8.            The context within which this proposal should be considered is that of the Council’s budget and financial constraints. This was a difficult time for local government and it was essential to ensure that the Council’s decision-making was responsible and financially resilient in going forward; and, protected the most vulnerable residents who depended on the Council’s service provision.


9.            A detailed discussion followed and a number of questions raised by Members and responded to by officers present. A summary of the issues discussed is set out below:


·         With regard to the consultation it was noted that a significant number of responses had been received with a high level of social media interest also. Residents had expressed concern that it appeared that some of the options that had been consulted on were undeliverable financially as well as being non-compliant with the Mayor’s Environment Strategy and, had therefore questioned their inclusion in the consultation. The majority of respondents had wanted to retain the current service provision. (Councillor Anderson)


In response, Officers explained the reasons for the 7 consulted upon options, the approach that had been recommended, and the legal advice received. Counsel had advised that the current service had to be included as an option. Whilst a number of options were non-compliant with the Mayor’s Strategy, they were still “technically” financially and operationally deliverable as set out in the background documents, so the decision had been taken to include them. It was a Member decision as to whether the chosen option complied with the Mayor of London’s Strategy and met financial expectations or, necessitated cuts elsewhere in the Council’s overall budget. The rationale for the 7 options was provided.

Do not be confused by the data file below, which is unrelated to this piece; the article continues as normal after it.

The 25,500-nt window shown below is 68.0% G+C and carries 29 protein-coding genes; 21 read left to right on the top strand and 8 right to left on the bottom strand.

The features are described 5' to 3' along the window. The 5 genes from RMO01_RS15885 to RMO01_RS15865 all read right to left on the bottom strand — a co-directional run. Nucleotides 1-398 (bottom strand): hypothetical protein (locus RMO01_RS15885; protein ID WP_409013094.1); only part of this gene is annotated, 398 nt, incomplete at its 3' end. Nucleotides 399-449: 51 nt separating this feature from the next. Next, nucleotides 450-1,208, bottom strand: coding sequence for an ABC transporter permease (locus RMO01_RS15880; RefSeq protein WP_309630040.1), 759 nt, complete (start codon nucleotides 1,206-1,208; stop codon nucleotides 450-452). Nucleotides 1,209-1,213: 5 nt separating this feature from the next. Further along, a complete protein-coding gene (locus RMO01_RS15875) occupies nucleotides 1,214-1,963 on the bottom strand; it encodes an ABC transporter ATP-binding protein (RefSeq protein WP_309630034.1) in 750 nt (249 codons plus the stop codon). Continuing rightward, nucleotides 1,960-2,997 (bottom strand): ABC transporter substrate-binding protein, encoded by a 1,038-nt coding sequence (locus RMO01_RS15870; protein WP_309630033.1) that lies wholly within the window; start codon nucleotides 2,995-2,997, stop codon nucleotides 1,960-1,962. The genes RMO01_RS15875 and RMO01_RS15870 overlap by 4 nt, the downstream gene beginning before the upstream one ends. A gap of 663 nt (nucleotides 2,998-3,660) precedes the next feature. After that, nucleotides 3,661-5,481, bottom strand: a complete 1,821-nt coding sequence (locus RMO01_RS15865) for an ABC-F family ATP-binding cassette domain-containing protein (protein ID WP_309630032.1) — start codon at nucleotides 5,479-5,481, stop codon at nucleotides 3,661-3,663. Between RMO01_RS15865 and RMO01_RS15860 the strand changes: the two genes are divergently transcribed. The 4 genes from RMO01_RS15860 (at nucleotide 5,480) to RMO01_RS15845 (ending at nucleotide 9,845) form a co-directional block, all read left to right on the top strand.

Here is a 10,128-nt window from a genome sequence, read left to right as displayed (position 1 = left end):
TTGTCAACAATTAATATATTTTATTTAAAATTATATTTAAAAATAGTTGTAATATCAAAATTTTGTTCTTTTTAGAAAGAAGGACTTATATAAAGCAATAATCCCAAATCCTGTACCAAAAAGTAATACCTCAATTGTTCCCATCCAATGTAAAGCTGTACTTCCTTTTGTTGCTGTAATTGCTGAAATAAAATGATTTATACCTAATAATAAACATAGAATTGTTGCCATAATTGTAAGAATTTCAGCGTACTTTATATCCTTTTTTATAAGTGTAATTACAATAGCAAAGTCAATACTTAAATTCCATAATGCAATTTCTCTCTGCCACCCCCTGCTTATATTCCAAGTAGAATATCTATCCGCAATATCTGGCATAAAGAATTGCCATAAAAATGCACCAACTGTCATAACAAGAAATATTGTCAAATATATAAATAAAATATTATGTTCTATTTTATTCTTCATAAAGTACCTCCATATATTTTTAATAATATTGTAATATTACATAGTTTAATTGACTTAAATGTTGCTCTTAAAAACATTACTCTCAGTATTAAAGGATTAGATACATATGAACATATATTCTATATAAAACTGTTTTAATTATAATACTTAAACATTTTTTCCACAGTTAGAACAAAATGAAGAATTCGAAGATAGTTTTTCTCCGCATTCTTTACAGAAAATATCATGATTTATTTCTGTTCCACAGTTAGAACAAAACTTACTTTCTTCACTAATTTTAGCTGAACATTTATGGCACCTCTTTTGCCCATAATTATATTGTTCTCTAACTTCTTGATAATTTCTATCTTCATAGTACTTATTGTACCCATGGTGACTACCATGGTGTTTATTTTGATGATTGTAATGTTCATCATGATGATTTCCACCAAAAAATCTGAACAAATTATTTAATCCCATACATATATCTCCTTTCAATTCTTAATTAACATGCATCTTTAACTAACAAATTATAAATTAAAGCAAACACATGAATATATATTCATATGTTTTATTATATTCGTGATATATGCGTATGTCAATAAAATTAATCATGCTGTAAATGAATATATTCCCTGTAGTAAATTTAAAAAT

·         It was stated that a consistent message from residents was that they felt that they had been misled by the consultation and that we should have been clearer from the outset that the decision was based on financial issues and not have included options in the consultation that were therefore undeliverable. (Councillor Anderson).


In response, the consultation documents were absolutely clear from the outset in stating the criteria for developing the recommended proposal, financial savings achievable, conformity with the Environment Strategy and to consider the responses received from the consultation. The savings that the Council was required to find in 2019/20 were highlighted and, the impact on other services if savings within waste services were not realised. The Council had to assess its priorities and consider all options in the light of continuing Government funding reductions. The decision on this service may impact on other areas of the Council’s budget.


Officers emphasised the importance of considering the feedback from residents through the consultation process. For example, the introduction of a weekly food waste collection (a new service) would address several of the concerns which had been raised.